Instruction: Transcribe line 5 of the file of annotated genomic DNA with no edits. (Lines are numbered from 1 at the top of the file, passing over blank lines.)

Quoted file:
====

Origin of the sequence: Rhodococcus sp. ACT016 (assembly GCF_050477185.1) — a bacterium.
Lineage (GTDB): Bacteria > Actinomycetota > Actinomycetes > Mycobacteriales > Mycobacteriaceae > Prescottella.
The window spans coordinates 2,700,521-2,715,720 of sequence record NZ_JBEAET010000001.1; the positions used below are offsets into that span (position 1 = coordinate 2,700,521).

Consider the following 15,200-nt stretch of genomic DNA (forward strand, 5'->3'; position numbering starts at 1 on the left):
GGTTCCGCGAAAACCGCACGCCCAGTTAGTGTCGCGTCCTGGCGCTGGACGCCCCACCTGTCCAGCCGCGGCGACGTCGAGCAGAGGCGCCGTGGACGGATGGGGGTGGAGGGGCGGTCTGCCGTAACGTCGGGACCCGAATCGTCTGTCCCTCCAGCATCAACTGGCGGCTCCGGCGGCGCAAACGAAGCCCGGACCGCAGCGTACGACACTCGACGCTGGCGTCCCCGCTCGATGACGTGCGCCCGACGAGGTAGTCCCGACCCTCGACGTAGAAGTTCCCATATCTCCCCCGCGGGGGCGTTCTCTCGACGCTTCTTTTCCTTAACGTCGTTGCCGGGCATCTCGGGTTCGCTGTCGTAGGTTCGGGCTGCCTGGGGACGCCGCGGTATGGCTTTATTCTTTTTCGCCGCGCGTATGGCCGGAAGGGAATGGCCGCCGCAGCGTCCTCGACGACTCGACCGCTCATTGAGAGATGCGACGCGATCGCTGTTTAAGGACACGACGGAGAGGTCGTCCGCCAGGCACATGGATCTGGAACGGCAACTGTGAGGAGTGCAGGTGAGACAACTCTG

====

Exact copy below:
GGTTCCGCGAAAACCGCACGCCCAGTTAGTGTCGCGTCCTGGCGCTGGACGCCCCACCTGTCCAGCCGCGGCGACGTCGAGCAGAGGCGCCGTGGACGGATGGGGGTGGAGGGGCGGTCTGCCGTAACGTCGGGACCCGAATCGTCTGTCCCTCCAGCATCAACTGGCGGCTCCGGCGGCGCAAACGAAGCCCGGACCGCAGCGTACGACACTCGACGCTGGCGTCCCCGCTCGATGACGTGCGCCCGACGAGGTAGTCCCGACCCTCGACGTAGAAGTTCCCATATCTCCCCCGCGGGGGCGTTCTCTCGACGCTTCTTTTCCTTAACGTCGTTGCCGGGCATCTCGGGTTCGCTGTCGTAGGTTCGGGCTGCCTGGGGACGCCGCGGTATGGCTTTATTCTTTTTCGCCGCGCGTATGGCCGGAAGGGAATGGCCGCCGCAGCGTCCTCGACGACTCGACCGCTCATTGAGAGATGCGACGCGATCGCTGTTTAAGGACACGACGGAGAGGTCGTCCGCCAGGCACATGGATCTGGAACGGCAACTGTGAGGAGTGCAGGTGAGACAACTCTG